Most insects and arachnids require temperatures of at least 50 degrees F for full activity, but all of the behavioral and physiological tools they can employ allow many of them to wait for those great sounding 50’s to settle in with very little damage to their tissues or organs.
Most “endemic” species of arthropods (that is, those species that are native to this area and have evolved to survive in the changeable seasonal climates of our region) very easily survive both brutally cold winters and also the occasional cold snaps of spring. Sometimes the development of early season insect pests is slowed down by cold spring temperatures. These insects, then, lag behind their targeted spring plants because plants can continue to grow and develop at much colder temperatures than the insects. In this situation less damage to the spring plants is noticed. Endemic, summer-active insects, though, don’t seem to be greatly affected in any way by prolonged winter cold periods or spring freezes (data from the Ohio Agriculture Research and Development Center).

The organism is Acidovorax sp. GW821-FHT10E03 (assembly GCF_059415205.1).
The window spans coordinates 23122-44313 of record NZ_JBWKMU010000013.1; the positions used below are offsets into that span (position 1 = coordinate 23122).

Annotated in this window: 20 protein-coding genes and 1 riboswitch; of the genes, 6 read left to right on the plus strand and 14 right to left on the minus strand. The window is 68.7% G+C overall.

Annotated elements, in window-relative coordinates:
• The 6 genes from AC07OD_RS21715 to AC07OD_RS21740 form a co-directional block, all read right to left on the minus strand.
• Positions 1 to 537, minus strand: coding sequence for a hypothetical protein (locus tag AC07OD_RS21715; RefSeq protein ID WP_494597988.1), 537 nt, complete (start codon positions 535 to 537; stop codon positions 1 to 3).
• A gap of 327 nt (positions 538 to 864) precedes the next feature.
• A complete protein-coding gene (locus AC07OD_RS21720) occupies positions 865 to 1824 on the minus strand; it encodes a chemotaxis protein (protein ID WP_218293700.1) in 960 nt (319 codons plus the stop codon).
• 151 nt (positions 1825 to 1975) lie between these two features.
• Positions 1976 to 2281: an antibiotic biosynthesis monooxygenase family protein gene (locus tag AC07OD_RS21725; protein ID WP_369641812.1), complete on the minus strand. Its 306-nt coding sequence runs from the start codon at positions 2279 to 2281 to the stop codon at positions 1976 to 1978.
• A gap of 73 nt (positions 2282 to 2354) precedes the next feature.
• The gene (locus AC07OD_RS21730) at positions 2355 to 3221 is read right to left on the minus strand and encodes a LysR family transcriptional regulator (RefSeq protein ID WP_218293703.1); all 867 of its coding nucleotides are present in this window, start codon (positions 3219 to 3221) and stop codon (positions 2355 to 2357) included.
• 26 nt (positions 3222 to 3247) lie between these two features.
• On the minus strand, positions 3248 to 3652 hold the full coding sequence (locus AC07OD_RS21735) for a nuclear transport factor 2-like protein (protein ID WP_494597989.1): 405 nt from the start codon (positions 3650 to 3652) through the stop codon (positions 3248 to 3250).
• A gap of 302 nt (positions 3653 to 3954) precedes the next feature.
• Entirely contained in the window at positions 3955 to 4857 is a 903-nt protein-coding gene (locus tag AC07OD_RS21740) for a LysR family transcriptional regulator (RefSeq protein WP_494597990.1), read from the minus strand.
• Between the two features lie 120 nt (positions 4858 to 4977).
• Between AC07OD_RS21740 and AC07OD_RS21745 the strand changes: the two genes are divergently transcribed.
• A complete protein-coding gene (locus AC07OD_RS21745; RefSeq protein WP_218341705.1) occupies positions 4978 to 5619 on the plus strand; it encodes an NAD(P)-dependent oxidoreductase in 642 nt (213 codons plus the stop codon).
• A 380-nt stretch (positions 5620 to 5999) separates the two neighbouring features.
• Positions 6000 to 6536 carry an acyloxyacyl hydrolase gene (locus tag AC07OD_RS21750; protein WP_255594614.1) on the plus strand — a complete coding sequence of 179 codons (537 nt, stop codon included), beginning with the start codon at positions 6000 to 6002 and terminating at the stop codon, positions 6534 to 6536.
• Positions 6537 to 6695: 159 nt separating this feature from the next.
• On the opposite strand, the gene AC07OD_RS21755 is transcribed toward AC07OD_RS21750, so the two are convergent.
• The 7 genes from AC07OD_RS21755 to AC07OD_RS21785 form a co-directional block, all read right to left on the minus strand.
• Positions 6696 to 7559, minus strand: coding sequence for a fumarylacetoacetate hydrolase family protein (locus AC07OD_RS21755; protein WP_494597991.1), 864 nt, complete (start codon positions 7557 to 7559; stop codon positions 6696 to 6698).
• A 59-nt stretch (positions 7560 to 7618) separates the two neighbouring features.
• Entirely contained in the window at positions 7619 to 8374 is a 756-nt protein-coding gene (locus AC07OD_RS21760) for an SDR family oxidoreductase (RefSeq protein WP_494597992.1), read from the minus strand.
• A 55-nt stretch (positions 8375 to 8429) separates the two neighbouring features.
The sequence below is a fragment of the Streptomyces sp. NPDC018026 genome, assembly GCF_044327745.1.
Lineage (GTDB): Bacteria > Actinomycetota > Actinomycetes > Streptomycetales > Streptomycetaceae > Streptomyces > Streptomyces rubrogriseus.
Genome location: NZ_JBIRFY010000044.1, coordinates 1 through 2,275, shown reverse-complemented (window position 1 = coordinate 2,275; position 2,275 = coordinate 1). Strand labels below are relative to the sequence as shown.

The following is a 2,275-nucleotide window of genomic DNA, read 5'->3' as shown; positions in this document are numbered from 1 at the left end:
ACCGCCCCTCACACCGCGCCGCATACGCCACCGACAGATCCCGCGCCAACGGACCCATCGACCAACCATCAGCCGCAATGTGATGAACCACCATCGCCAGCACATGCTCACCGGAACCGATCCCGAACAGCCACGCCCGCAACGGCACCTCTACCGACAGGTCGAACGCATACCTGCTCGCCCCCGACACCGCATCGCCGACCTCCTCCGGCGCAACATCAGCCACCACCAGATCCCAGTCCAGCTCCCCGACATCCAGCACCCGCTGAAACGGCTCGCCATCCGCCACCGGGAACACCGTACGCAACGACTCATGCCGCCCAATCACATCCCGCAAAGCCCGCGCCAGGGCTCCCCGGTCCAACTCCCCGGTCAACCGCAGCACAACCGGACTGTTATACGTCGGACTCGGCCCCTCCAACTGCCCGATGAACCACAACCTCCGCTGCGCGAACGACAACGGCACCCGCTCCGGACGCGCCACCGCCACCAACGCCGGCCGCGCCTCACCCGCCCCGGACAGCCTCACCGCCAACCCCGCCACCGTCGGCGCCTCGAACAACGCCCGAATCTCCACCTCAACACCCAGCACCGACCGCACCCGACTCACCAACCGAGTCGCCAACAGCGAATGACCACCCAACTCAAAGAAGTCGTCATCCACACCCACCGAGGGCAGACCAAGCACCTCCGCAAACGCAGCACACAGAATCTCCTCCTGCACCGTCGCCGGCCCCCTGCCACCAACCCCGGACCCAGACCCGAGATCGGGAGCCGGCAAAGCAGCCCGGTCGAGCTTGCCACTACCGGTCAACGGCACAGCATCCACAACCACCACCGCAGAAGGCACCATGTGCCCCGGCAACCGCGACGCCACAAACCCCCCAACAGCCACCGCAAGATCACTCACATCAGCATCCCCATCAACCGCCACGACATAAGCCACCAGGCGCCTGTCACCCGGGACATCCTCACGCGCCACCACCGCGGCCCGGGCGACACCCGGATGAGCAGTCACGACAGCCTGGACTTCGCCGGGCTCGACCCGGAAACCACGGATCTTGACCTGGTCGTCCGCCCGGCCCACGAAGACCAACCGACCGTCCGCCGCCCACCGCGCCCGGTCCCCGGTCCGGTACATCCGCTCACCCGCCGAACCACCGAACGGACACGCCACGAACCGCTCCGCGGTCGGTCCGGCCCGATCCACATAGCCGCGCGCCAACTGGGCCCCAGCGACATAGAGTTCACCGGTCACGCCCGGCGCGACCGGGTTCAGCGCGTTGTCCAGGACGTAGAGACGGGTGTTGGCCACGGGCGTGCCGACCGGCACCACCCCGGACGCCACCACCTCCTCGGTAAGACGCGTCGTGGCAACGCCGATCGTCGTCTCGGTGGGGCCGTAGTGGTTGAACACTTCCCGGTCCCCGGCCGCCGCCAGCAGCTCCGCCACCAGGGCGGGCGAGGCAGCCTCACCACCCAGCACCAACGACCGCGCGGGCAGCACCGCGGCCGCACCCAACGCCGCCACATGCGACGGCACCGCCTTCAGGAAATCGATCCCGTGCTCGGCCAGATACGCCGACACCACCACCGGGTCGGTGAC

Non-endemic arthropods, though, may be affected by our roller coaster weather patterns especially if those exotic, invasive species have come from areas where the evolutionary selection for suitable weather survival mechanisms has not occurred. Two invasive species that may be at least somewhat inhibited by cold weather are the emerald ash borer and the Hemlock wooly adelgid. Cold northern winters may also push the invasion line of the southern pine beetle (an endemic species of the southern United States that has spread into the north) further back to the south. Most ecologists, though, think that with the overall trend to warmer and warmer average global temperatures these occasional cold winter set-backs in the spread of these tree destroying pests are just transient victories in an on-going losing war.